Rereading Old Classics Made Him Learn New Lessons, Says Writer Kevin Smokler
Writer Kevin Smokler says that when he reread books that he was assigned to read in high school he learnt new lessons.
While Kevin Smokler may have received a few A's in school because he knew answers his English teacher was looking for, he didn't quite understand the whole meaning of the books he read back in high school, reveals the author.
Hence in 2012 went back to rereading those books after writing to few of his professors a complying a list of books.
"I think I might've gotten a few A's because I understood what an English teacher was looking for," he tells NPR's Neal Conan. "But if you're asking if that A was any reflection of my understanding of the book, the answer would be no. If it was being graded upon that, I don't think I would have left high school."
Through this expedition of revisiting old classics, Smokler read more than 60 books and listed 50 of them as worth his while.
One of his first picks were J.D. Salinger's "The Catcher in the Rye"
"If you had asked me a year ago how many siblings Holden Caulfield had, I would've said two: his older brother D.B., the screenwriter, and of course, as we all know, the younger sister, Phoebe. What I didn't realize is Holden Caulfield had a third sibling named Allie who has died when the book has begun. And in an absolutely key scene - one scene before he meets Phoebe outside the Museum of Natural History - he is wandering Park Avenue, feeling, I believe the quote is, 'so lonesome and sad,' and muttering to himself every block: 'Please, Allie, don't let me disappear. Please, Allie, don't let me disappear."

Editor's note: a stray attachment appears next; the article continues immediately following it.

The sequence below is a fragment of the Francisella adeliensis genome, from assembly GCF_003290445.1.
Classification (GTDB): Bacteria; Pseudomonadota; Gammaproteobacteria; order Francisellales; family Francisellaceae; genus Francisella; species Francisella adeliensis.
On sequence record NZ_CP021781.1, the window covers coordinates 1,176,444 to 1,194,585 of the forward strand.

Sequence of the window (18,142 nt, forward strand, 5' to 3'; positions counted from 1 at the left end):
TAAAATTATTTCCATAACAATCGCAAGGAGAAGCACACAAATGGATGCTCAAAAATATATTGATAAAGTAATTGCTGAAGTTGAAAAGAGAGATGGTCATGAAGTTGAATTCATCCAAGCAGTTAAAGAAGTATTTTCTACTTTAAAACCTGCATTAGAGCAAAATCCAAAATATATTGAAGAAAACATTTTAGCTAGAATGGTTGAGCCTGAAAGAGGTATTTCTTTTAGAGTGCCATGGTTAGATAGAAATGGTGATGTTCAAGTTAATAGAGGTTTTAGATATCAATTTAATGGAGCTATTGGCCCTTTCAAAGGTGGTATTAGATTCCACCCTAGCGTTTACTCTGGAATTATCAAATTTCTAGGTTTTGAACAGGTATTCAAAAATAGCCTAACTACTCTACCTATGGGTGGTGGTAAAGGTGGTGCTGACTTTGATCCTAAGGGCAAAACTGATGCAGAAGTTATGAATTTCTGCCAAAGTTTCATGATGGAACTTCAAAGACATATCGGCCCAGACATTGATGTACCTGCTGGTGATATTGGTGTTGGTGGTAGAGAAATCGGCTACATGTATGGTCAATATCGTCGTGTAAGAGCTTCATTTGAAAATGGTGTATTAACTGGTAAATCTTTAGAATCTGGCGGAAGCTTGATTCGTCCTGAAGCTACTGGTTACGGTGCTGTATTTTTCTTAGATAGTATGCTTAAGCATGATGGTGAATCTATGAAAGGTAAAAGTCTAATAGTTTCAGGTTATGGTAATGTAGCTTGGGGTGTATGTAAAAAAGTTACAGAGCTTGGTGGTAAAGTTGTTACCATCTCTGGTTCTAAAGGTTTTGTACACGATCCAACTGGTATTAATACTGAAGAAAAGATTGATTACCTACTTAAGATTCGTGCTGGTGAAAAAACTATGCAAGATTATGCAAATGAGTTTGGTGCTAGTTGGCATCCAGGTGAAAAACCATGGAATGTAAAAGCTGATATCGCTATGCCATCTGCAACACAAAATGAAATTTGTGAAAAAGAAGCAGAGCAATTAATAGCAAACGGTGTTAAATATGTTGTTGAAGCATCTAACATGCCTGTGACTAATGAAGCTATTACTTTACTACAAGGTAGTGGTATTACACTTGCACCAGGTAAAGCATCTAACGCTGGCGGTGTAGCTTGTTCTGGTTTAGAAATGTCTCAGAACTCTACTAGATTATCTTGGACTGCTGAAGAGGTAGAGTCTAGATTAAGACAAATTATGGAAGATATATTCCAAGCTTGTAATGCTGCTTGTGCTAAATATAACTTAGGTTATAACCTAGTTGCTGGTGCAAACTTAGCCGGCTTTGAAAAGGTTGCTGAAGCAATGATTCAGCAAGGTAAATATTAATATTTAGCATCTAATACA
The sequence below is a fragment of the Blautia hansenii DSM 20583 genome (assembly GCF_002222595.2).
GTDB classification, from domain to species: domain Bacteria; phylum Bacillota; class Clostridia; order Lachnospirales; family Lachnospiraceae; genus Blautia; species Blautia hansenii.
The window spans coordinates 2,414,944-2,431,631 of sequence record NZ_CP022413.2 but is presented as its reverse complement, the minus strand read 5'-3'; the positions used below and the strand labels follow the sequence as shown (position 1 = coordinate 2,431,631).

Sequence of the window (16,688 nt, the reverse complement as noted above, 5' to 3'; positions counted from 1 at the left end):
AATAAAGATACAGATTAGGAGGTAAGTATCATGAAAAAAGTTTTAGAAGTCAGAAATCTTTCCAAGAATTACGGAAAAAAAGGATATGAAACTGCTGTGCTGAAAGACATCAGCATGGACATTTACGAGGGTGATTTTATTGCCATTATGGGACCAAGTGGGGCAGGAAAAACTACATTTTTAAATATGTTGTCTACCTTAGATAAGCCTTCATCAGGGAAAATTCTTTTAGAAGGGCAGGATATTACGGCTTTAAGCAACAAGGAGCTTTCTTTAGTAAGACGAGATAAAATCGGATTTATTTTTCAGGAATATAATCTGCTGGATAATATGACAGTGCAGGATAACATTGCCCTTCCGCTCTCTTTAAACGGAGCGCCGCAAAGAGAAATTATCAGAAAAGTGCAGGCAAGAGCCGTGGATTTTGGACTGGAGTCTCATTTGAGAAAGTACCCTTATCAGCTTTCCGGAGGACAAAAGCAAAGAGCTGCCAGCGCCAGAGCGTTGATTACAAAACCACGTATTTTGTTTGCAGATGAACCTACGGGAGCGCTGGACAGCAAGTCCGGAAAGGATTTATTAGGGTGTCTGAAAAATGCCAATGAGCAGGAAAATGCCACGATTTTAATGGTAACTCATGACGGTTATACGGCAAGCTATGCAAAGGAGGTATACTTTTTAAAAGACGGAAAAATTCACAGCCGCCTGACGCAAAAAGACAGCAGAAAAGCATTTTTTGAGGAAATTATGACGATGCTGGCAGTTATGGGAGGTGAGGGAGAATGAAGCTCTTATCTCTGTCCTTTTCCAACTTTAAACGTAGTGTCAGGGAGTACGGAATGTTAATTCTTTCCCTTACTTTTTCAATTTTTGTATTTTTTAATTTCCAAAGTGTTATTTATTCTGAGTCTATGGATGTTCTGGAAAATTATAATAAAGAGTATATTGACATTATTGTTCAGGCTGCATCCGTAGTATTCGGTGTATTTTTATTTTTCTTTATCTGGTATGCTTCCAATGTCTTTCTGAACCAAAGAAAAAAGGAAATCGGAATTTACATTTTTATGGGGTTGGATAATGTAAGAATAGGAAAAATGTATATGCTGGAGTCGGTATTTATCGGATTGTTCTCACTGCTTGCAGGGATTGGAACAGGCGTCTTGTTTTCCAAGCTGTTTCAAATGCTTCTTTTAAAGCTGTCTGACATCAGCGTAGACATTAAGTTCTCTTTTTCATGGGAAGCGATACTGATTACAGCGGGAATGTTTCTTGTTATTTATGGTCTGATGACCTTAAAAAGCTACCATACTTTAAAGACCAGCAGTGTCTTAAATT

"And I remember just putting the book down when I read that. And I said, God, I really thought that Holden Caulfield was just a bratty teenager, and I didn't have any reason to look at this book after I was no longer a bratty teenager. And when I read that, I said, my God. This is really, in a large way, a book about sadness and grief and finding oneself after a terrible loss."
Another pick was F. Scott Fitzgerald's "The Great Gatsby"
"I actually read it in college, and I remember loving the costumes and the booze and the parties and the Jazz Age. And I remember completely missing what is brought home so beautifully in the last section ... where you realize that Gatsby is very much a book about acceptance of loss and things we cannot get back, and what Robert Penn Warren called the awful responsibility of time.
His third pick was Nathaniel Hawthorne's "The Scarlet Letter"
"When I was putting it together, it was by far the most controversial choice to include in this book. I probably had four dozen conversations with people about this project, and they all said, 'You're not going to include The Scarlet Letter, are you?' And that, of course, is the indication that I had to."